Alzheimer’s disease is a neurodegenerative condition, one of the most common forms of dementia, or “senile dementia”. Most often, Alzheimer’s disease develops in people over 50 years, although there are cases when the disease was diagnosed in a younger age. The disease is named after a German psychiatrist Alois Alzheimer, who made the first description of this condition in 1907.
Today, Alzheimer’s is diagnosed in 46 million people around the world. Unfortunately, according to scientists’ predictions, this figure may triple in the next 30 years. The causes of Alzheimer’s disease have not been established, as well as no effective drug has been invented to cure it. Symptomatic therapy for Alzheimer’s disease can only mitigate its manifestations and slow down the disease progression.
Why does Alzheimer’s disease develop?
Alzheimer’s disease causes the breakdown of the neural pathways in the brain. This happens due to the deposit of “senile plaques” (protein elements) and the appearing of the so-called neurofibrillar glomeruli (formed of damaged nerve cells). While it is still not clear why exactly this happens, in recent years, scientists have identified certain genes that are responsible for person’s predisposition to Alzheimer’s.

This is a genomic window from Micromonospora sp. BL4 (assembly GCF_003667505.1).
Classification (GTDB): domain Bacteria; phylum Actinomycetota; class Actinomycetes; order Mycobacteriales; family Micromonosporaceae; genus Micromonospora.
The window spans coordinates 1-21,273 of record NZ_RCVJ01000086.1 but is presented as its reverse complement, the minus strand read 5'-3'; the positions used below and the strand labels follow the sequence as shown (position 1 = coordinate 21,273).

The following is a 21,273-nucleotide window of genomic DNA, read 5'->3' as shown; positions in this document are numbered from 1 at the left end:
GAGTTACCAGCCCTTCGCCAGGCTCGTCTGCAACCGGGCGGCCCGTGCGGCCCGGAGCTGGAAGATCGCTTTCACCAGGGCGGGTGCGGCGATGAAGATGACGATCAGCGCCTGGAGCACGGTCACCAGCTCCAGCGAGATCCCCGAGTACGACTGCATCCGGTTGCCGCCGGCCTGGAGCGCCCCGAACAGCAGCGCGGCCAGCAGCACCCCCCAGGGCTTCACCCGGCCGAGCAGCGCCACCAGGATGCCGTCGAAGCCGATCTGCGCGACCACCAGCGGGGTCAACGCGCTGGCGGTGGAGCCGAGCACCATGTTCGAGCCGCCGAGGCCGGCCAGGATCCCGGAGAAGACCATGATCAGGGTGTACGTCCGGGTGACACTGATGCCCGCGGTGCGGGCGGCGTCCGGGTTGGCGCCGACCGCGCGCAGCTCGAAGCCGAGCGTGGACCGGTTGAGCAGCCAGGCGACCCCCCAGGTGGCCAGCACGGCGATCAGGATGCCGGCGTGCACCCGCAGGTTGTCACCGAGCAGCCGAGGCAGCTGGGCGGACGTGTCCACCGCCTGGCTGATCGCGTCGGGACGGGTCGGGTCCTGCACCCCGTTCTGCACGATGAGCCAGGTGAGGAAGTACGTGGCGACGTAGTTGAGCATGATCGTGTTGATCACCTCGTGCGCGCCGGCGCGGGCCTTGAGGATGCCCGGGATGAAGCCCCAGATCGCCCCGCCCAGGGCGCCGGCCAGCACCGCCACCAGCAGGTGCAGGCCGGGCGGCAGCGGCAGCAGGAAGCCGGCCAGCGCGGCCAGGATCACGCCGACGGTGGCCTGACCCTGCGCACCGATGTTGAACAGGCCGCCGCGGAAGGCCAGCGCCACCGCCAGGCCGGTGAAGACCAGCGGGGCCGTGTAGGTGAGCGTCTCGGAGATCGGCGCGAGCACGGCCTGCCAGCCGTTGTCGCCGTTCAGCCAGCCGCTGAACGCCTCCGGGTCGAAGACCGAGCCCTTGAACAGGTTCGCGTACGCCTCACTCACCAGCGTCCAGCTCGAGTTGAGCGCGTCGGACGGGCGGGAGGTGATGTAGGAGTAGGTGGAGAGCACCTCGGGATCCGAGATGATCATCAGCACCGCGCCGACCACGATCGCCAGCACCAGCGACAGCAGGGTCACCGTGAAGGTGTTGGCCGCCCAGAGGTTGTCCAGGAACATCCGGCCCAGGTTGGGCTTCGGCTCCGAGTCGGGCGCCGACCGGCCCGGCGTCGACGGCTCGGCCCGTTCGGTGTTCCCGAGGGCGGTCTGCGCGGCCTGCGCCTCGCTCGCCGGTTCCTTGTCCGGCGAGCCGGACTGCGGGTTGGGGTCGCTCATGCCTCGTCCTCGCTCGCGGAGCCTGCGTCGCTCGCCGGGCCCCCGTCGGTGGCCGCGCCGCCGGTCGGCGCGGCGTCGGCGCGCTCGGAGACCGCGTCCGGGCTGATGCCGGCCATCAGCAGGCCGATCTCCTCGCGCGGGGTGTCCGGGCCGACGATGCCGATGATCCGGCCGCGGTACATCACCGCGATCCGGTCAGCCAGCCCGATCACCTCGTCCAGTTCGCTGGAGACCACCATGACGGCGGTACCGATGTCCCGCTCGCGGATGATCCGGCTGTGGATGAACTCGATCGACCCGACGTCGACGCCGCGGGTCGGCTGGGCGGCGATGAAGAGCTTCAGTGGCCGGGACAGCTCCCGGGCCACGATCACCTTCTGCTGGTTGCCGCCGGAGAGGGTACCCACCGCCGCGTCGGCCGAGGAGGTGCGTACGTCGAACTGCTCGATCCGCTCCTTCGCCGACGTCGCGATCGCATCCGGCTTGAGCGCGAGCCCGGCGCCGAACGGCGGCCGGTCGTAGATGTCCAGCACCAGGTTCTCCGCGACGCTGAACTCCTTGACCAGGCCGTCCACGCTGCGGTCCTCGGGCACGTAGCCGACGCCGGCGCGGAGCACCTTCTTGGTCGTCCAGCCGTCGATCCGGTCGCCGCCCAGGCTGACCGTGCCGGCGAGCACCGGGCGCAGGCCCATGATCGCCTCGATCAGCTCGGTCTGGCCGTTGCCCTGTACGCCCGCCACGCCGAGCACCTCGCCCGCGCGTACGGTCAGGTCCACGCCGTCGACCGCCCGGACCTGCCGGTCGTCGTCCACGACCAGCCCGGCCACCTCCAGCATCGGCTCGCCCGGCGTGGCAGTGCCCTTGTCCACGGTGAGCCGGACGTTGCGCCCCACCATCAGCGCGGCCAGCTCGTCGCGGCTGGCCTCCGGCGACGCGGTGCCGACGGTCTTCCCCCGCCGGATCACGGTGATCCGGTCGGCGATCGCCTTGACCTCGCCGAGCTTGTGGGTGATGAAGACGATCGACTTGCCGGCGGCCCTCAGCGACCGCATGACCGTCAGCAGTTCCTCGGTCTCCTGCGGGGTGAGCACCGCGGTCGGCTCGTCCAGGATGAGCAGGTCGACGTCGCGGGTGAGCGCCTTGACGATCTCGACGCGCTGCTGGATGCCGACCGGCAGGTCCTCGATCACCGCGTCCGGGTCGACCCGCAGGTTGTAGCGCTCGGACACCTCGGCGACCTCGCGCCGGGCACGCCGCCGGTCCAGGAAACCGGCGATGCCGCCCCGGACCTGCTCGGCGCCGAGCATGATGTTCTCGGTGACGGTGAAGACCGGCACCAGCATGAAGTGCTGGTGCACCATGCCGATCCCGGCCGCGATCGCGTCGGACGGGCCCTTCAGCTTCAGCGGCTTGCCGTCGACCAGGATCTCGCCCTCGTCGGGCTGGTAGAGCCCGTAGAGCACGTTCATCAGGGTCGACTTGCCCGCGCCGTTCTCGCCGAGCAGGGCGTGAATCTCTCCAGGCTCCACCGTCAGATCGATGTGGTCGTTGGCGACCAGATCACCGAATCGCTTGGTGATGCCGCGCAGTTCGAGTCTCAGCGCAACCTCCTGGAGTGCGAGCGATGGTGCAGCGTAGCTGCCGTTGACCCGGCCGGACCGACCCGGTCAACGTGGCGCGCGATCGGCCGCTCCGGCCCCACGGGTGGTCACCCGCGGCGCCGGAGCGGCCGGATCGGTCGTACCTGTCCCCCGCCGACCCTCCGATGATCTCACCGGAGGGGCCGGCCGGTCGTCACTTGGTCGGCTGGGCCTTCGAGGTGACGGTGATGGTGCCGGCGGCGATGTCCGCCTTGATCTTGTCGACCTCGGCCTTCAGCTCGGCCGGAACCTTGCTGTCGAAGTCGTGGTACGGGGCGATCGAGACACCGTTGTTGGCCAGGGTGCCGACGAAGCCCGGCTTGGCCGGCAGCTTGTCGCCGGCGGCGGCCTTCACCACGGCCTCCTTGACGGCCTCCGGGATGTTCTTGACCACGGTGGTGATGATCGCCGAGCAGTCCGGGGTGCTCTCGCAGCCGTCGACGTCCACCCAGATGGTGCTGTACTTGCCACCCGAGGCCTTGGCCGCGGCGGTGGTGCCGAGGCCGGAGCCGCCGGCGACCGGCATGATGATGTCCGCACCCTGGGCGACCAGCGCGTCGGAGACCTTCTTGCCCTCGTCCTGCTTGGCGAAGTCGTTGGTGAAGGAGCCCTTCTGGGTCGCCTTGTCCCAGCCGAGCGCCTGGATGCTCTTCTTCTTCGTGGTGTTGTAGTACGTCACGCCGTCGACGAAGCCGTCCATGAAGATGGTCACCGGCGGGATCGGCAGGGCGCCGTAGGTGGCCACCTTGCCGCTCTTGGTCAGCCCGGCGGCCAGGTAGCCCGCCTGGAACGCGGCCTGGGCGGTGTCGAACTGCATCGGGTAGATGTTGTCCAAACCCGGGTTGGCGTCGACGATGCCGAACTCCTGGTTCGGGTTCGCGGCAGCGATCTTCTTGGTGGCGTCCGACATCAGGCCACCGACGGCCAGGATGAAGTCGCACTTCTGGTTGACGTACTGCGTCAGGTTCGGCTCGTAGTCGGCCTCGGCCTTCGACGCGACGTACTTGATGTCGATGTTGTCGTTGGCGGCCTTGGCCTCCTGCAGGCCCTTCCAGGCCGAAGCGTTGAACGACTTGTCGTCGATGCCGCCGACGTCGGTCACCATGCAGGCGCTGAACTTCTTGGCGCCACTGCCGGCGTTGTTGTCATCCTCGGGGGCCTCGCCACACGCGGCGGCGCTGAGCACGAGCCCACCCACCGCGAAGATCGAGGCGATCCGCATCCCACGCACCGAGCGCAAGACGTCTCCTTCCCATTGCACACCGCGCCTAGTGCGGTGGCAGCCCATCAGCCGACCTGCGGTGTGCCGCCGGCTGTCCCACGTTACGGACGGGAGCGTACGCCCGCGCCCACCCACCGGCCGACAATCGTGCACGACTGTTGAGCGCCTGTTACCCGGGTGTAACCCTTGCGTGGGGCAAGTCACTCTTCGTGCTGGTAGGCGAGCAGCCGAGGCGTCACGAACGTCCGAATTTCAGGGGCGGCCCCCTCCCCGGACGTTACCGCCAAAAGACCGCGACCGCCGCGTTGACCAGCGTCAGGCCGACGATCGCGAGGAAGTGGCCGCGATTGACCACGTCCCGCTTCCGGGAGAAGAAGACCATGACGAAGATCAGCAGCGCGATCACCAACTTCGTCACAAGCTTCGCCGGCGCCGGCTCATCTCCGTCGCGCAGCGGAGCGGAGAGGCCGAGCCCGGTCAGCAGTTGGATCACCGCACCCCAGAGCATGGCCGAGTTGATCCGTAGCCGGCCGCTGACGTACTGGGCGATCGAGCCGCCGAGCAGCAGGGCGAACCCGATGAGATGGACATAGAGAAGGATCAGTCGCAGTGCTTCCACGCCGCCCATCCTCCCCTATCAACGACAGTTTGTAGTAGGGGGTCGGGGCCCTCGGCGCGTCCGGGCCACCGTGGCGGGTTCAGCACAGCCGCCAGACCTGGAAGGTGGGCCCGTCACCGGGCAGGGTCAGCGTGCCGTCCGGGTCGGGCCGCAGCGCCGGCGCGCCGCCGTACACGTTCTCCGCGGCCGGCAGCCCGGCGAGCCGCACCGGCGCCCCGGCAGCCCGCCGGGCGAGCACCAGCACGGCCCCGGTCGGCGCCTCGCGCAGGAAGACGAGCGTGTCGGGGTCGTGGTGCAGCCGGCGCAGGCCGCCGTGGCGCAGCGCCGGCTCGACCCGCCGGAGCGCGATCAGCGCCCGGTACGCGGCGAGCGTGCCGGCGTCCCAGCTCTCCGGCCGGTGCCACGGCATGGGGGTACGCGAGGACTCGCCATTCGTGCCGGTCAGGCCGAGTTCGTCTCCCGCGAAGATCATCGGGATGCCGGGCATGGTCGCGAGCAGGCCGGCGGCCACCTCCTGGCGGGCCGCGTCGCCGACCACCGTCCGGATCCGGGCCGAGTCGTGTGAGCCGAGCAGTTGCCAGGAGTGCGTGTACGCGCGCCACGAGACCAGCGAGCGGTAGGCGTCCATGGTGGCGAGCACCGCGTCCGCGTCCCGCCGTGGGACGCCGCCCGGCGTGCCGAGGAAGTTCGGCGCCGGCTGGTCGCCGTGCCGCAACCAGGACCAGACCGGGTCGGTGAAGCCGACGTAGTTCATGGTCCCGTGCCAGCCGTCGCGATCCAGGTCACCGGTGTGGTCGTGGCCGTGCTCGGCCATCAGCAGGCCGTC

Moreover, it was established that the disease is more often observed in unskilled or poorly-educated people. A highly-literate and educated person is less likely to develop the disease, since he or she has more connections between the nerve cells in the brain. That’s why, even when some cells die, the brain keeps functioning properly with the help of other cells.
What happens to the patient?
The disease begins with minor memory disturbances. However, an early stage runs without any obvious manifestations, because the patient tries to hide the signs of unusual forgetfulness. Nonetheless, the increasing memory loss causes a feeling of confusion, misunderstanding, bewilderment. Gradually, the person ceases to navigate in space and time. As the condition develops, the patients forgets events, skill, experiences. First, they forget what happened recently. Then, events of long-term memory fall out.
Later stages of Alzheimer’s cause difficulty or complete inability to recognize faces and distinguish colors, disorientation. The speech becomes more and more incomprehensible.
Some factors can aggravate the symptoms of Alzheimer’s. They are:
- foreign unfamiliar places;
- staying alone for a long time;
- meetings a lot of strangers;
- darkness (even at night);
- infectious diseases;
- hot weather;
- simultaneous administration of many medicines.
If your elderly relative shows any signs stated above, do not waste time. It is recommended to take an examination by a neuropathologist as soon as possible. Although the disease is incurable, a timely treatment can significantly slow down its development.